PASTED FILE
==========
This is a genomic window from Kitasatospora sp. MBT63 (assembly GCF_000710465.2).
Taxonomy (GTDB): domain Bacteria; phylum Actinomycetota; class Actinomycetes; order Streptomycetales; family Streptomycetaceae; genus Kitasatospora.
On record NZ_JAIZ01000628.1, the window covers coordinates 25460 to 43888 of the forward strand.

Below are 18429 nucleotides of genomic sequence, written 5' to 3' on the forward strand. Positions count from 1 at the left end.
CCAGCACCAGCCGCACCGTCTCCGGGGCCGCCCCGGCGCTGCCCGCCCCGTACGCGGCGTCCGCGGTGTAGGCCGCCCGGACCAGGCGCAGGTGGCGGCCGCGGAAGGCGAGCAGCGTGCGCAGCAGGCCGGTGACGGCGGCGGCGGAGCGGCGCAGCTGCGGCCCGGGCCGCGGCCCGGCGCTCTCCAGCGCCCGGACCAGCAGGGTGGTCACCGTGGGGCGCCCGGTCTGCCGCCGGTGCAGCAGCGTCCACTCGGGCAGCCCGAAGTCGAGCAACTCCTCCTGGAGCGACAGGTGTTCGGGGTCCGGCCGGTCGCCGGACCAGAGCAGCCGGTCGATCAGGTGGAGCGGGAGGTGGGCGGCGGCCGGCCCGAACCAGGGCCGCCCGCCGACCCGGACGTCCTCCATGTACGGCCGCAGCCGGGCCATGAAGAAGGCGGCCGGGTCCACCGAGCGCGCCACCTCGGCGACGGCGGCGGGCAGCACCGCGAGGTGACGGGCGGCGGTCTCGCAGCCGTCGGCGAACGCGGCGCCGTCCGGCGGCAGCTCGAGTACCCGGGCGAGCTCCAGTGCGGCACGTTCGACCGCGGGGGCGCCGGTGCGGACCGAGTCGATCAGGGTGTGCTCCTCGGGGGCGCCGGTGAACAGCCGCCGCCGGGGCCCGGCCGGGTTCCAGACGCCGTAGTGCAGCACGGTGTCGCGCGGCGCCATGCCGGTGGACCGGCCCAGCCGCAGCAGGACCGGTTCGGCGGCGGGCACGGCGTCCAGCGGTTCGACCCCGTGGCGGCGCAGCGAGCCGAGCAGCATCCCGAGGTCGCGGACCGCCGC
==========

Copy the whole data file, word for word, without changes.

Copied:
This is a genomic window from Kitasatospora sp. MBT63 (assembly GCF_000710465.2).
Taxonomy (GTDB): domain Bacteria; phylum Actinomycetota; class Actinomycetes; order Streptomycetales; family Streptomycetaceae; genus Kitasatospora.
On record NZ_JAIZ01000628.1, the window covers coordinates 25460 to 43888 of the forward strand.

Below are 18429 nucleotides of genomic sequence, written 5' to 3' on the forward strand. Positions count from 1 at the left end.
CCAGCACCAGCCGCACCGTCTCCGGGGCCGCCCCGGCGCTGCCCGCCCCGTACGCGGCGTCCGCGGTGTAGGCCGCCCGGACCAGGCGCAGGTGGCGGCCGCGGAAGGCGAGCAGCGTGCGCAGCAGGCCGGTGACGGCGGCGGCGGAGCGGCGCAGCTGCGGCCCGGGCCGCGGCCCGGCGCTCTCCAGCGCCCGGACCAGCAGGGTGGTCACCGTGGGGCGCCCGGTCTGCCGCCGGTGCAGCAGCGTCCACTCGGGCAGCCCGAAGTCGAGCAACTCCTCCTGGAGCGACAGGTGTTCGGGGTCCGGCCGGTCGCCGGACCAGAGCAGCCGGTCGATCAGGTGGAGCGGGAGGTGGGCGGCGGCCGGCCCGAACCAGGGCCGCCCGCCGACCCGGACGTCCTCCATGTACGGCCGCAGCCGGGCCATGAAGAAGGCGGCCGGGTCCACCGAGCGCGCCACCTCGGCGACGGCGGCGGGCAGCACCGCGAGGTGACGGGCGGCGGTCTCGCAGCCGTCGGCGAACGCGGCGCCGTCCGGCGGCAGCTCGAGTACCCGGGCGAGCTCCAGTGCGGCACGTTCGACCGCGGGGGCGCCGGTGCGGACCGAGTCGATCAGGGTGTGCTCCTCGGGGGCGCCGGTGAACAGCCGCCGCCGGGGCCCGGCCGGGTTCCAGACGCCGTAGTGCAGCACGGTGTCGCGCGGCGCCATGCCGGTGGACCGGCCCAGCCGCAGCAGGACCGGTTCGGCGGCGGGCACGGCGTCCAGCGGTTCGACCCCGTGGCGGCGCAGCGAGCCGAGCAGCATCCCGAGGTCGCGGACCGCCGC